Christina Conklin

California, US

Instagram:

From the Collage Collage series

Analog collage

In my continuing Collapse Collage series, this one turned into a prayer for awakening. Knowing the dangers we face makes my hope even more active and fervent. Made from an issue of National Geographic (May 1992).
2021
  • Christina Conklin

Collapse Collage series

Collage

Each work in this series of Collapse Collages is created from one old National Geographic, in an attempt to understand where we are now by looking at how we understood ourselves then. The dissonance can be loud. Though I grew up in a liberal-minded home in the 70s and 80s, and my mom in particular was of a “waste not, want not” Midwestern heritage, there was not much awareness growing up about where our “belongings” or privilege came from or at whose expense. We were charitable and concerned about suffering locally and around the world, but it felt distant. I even grew up in the Unitarian Universalist Church, which affirms “the interdependent web of existence, of which we are a part” — but I never learned about systems thinking in school or felt any movement in the culture at large toward depth, meaning, or connection. Instead, Reaganomics grabbed us all by the throat and became the dominant belief system of my lifetime. This legacy of human and white supremacy, going back 500+ years, is the foundation of modern belief systems, and it has brought us to the brink of global collapse. Telling new stories is our only war through this mess.
2021
  • Christina Conklin

Collapse Collage series

Collage

Another collapse collage, this on the theme of Economic and Political Systems, part of the June art call by @whatsnextforearth, based on the excellent Think Resilience course of @postcarboninstitute.

Taking a single issue of a National Geographic from my youth (70s/80s), I look for images that relate to this monthly theme to see how it echoes down the years.

These aren’t works of great subtlety; mostly, they reflect my own shock (but not surprise) at the storylines we were fed for decades. I’ve been wondering why my generation has been so asleep at the wheel (not to mention the Boomers!), and it has everything to do with this relentless chorus of conquest and consumption.

As artists, we need to write new stories, create visions of what can be, why we should care, and how to get from here to there. We don’t need to live in a broken world system. We all create culture every day.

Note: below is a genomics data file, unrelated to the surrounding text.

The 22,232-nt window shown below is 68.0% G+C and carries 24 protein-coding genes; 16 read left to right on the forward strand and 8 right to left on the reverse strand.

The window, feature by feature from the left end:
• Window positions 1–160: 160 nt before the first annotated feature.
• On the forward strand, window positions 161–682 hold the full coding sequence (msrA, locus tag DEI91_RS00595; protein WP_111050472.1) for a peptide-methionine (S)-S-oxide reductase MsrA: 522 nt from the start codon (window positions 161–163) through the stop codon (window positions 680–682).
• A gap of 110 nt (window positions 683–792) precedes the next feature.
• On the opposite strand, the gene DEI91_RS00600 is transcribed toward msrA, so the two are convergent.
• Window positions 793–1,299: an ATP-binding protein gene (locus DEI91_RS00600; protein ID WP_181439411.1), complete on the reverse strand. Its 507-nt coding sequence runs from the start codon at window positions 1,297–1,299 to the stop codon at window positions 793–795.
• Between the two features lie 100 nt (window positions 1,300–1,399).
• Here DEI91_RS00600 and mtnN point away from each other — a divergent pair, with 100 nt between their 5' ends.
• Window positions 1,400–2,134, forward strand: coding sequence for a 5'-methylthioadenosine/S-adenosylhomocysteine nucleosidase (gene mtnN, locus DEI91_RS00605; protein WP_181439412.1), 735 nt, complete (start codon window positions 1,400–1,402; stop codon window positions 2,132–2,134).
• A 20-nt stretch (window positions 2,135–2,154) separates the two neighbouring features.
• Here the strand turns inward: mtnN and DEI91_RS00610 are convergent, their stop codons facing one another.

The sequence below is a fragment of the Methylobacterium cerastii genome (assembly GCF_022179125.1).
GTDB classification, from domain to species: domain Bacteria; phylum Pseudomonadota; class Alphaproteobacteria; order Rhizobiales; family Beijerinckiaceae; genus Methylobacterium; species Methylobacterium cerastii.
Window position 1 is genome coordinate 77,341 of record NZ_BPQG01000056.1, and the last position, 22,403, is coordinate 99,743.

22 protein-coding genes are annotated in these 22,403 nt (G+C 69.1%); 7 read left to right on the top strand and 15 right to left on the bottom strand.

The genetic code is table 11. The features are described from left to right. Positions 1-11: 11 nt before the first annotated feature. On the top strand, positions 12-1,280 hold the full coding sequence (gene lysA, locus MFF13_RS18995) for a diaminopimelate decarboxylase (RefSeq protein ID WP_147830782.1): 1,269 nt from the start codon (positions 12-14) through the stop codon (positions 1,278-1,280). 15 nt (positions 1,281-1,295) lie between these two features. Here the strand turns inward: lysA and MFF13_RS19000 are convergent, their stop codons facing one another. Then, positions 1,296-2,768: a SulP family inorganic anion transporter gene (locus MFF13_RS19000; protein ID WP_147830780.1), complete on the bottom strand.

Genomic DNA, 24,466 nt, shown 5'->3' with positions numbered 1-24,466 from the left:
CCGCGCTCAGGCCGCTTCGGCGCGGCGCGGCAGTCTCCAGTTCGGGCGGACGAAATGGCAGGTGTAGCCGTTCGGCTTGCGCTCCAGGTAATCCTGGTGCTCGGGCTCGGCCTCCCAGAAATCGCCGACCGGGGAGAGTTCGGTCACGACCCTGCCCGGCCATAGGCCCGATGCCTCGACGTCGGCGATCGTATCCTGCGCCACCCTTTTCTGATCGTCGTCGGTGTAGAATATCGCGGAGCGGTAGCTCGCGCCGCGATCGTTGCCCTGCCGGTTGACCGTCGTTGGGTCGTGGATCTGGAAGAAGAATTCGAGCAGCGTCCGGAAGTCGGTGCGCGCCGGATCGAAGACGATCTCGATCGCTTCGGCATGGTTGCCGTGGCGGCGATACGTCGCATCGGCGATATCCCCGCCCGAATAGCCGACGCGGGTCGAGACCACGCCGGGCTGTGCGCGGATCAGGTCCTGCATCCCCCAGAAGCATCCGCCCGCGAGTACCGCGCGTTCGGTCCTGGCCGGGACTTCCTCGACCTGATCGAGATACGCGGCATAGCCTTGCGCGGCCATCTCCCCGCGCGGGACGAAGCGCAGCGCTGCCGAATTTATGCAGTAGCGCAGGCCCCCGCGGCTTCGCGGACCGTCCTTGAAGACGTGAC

2021
  • Christina Conklin

Collapse Collage series

Collage

This funny little climate collage is me thinking about Pollution, especially in the ocean, where carbon dioxide and methane from fossil fuels and radiation from nuclear meltdowns weave with the waters and life forms into a complex soup of being.

The images, from 1970s National Geographic magazines, are: an ad touting how nuclear energy can help us “defuse” the next oil crisis; a diver surrounded by a halo of fish; a drawing of an enormous sea creature, now long extinct.

How do we relate to the ocean? Where does our waste go? Why is the heat on in my house right now, even though I’m not cold? These are the questions we must be asking ourselves and each other every day.
2021
  • Christina Conklin

Collapse Collage series

Collage

In the 1950s, there were 2 billion on earth, now there are 7+, heading toward 10. What does it mean for justice, resources, and global culture when too many bodies share a warming planet?
2021
  • Christina Conklin

Crossroads – Collapse Collage series

collage
24” x 18”

Climate, race, resource extraction, and ecological systems form a complex web of energy production and consumption that poses existential risks to much of life on earth. 80% of multi-celled creatures on earth are nematodes, tiny soil worms that create healthy soil, while impoverished men in Madagascar dig soil out by hand looking for sapphires and Peruvian women sort asparagus for export. We stand at a crossroads, the same one hundreds of slaves stood on in Alabama for the largest auction of humans in US history. Will we learn to see energy systems clearly and use them wisely for the benefit of all beings, or will we continue to divide, chop, exploit, exterminate, and pollute? The revolution will not be televised.
2021
  • Christina Conklin

Tideline as Timeline: San Mateo

cloth, paper
50” x 20”

This is the artifact of a walk in the Tideline as Timeline series, in which I led people along the future shoreline (in red) of their neighborhood — this walk-in San Mateo.
The light blue “waves” denote the current shoreline we crossed Hwy 101, which will be underwater before too long, b cause much of this area was built on infilled salt flats.
Each slip of paper records a conversation between pairs of walkers in response to prompts on their relationship to place, their role in the story, and their responses to a climate disrupted future.
2021
  • Christina Conklin

Global coral stress

Plastic, ink

November 5, 2018
2020
  • Christina Conklin

Small Salt Map

Salt, paper

This is from a series of small salt maps, though this feels like more of a portrait. I’m using salt and slide dyes, rust, and other chemical agents to investigate the unpredictable and impermanent nature of the world we’re co-creating.
2020
  • Christina Conklin

Articles from the MAHB

Want to hear from us occasionally? Subscribe to our newsletter